Satellite images show Syria neighborhoods before and after Scud missile strikes

Newly released aerial photos from Syria’s largest city, taken between September 2012 and May 2013, depict widespread destruction of historic and cultural sites, evidence of infrastructure damage and “relentless bombardment” in civilian areas -- all signs, according to Amnesty International, that the Syrian regime has shown “utter disregard” for international law.

The photos aren’t the first or only documentation of widespread damage in war-torn Aleppo. But they are, according to Amnesty, one of the most comprehensive analyses of satellite photos from Syria to date.

This first set of images, from December 2012 and February 2013, shows a section of Aleppo before and after the Tariq al-Bab ballistic missile strike on Feb. 22. The strike killed 141 people and sparked outrage from the international community, with many arguing that such an inaccurate missile would only be used in residential areas with the intention of killing civilians.

The second photo set shows a grim before-and-after view of the Great Mosque of Aleppo, whose minaret was destroyed in fighting last April. The 11th-century mosque had previously been one of Aleppo’s oldest and best-preserved cultural landmarks.

Other satellite images analyzed by the American Association for the Advancement of Science and released by Amnesty bore out similar stories: entire blocks reduced to rubble, sprouting roadblocks and checkpoints, shell craters and armored vehicle tracks in civilian areas, and significant damage to Aleppo’s historic Old City. AAAS estimates that the city has seen roughly three “incidents” of destruction per day since July of last year. Of those incidents, 316 have taken place in opposition-held zones and 299 in contested zones -- versus six in the territory held by the regime.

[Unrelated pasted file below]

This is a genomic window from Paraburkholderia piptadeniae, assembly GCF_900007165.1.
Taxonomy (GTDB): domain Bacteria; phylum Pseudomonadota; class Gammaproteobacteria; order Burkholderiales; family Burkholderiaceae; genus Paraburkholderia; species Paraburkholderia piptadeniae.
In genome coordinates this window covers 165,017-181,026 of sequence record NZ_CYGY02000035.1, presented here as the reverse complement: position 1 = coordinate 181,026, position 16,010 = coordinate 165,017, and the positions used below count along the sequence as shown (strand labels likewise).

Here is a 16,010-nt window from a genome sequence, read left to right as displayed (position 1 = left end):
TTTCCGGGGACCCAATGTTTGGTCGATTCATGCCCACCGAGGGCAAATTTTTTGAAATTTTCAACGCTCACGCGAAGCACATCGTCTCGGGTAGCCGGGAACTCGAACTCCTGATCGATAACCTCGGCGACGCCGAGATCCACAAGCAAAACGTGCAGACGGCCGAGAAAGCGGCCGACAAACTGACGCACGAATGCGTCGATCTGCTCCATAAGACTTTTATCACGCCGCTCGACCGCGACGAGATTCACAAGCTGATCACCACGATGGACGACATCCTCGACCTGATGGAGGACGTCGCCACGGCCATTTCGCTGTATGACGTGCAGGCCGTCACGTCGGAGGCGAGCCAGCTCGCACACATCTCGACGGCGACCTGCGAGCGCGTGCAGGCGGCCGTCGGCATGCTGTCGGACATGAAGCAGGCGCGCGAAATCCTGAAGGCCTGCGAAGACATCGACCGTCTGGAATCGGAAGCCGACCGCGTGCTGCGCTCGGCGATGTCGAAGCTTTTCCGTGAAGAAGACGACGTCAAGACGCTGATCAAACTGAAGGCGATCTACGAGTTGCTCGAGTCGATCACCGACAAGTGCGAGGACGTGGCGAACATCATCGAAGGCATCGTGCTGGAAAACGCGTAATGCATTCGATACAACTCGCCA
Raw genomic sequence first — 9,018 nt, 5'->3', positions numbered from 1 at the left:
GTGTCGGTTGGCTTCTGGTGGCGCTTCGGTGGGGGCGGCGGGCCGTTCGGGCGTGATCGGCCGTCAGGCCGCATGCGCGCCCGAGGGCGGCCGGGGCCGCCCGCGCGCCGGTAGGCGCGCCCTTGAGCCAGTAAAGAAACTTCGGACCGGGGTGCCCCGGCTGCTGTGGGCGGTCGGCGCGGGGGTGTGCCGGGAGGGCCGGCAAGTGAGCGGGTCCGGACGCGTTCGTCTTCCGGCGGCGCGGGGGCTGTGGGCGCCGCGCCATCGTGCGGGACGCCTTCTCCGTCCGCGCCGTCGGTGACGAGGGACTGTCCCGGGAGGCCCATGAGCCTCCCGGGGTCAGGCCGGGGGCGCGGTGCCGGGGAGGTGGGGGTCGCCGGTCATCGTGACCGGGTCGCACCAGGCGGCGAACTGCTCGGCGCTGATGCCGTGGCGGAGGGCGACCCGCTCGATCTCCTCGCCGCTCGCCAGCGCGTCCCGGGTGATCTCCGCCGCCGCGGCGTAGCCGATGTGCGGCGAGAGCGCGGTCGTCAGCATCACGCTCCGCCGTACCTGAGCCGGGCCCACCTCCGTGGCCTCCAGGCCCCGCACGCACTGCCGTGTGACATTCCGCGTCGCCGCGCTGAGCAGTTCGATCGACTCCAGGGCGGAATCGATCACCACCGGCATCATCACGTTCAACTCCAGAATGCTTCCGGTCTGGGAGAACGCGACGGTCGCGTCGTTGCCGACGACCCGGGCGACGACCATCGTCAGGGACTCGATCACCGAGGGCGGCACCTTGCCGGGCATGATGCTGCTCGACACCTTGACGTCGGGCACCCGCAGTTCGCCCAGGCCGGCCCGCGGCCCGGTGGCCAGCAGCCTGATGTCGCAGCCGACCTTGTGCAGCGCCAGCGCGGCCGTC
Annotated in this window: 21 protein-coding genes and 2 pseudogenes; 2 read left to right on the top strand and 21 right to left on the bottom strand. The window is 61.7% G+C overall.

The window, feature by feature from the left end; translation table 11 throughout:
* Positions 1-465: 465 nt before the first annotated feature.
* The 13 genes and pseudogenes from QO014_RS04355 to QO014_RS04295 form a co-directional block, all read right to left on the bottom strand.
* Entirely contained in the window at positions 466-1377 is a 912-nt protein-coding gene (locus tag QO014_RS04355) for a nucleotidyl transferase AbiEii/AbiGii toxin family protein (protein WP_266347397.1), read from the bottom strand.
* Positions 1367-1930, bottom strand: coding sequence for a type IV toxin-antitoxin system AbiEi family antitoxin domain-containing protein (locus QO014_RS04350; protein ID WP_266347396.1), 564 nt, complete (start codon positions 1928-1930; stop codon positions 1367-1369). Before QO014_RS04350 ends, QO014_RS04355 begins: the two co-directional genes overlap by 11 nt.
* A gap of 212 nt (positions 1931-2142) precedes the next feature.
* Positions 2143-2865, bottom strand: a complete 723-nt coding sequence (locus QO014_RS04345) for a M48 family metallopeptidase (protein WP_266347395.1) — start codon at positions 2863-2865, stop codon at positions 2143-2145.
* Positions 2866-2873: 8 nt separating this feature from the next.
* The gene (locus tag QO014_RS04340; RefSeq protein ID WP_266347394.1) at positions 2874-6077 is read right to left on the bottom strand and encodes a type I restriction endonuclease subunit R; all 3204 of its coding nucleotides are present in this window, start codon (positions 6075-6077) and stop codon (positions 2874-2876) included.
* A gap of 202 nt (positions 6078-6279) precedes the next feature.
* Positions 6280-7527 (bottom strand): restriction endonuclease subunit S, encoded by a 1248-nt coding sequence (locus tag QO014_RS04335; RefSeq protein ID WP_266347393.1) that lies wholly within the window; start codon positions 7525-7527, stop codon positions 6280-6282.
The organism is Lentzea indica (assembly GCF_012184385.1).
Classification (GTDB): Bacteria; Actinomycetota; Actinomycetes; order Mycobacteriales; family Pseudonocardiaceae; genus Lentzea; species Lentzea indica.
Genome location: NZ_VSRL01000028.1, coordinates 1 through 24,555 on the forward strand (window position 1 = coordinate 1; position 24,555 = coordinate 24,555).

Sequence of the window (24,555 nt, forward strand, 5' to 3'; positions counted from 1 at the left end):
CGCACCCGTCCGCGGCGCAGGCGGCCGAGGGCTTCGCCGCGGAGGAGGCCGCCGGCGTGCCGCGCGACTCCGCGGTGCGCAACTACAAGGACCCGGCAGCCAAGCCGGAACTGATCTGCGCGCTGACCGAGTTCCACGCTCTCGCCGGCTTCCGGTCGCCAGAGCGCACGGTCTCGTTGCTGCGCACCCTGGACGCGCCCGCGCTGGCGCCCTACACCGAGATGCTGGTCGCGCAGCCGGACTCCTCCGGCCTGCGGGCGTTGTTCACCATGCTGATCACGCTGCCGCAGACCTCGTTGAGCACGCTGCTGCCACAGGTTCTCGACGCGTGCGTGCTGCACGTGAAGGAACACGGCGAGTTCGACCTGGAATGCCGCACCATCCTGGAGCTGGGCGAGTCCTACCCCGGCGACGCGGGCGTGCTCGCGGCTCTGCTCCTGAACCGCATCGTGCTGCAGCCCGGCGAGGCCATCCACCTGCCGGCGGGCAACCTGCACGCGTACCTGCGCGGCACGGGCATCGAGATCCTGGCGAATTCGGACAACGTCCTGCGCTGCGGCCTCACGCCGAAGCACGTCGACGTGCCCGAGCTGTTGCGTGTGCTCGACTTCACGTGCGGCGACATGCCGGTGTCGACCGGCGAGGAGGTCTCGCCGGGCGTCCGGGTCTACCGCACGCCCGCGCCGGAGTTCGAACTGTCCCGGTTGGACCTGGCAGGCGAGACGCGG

(American Association for the Advancement of Science)

That makes sense, considering Assad’s superior stockpile -- including of Scud missiles, which caused the damage you see in the first set of photos. Still, it’s concerning to rights groups, who say the photos provide incontrovertible evidence that Assad has fired frequently on civilian neighborhoods.

“Combined with field research and citizen video, the satellite image analysis adds to a growing body of evidence of potential war crimes in the conduct of the Syria conflict,” Amnesty said in a statement. The organization has called for the U.N. Security Council to refer the matter to the International Criminal Court.

Caitlin Dewey is The Post’s digital culture critic. Follow her on Twitter @caitlindewey or subscribe to her daily newsletter on all things Internet. (
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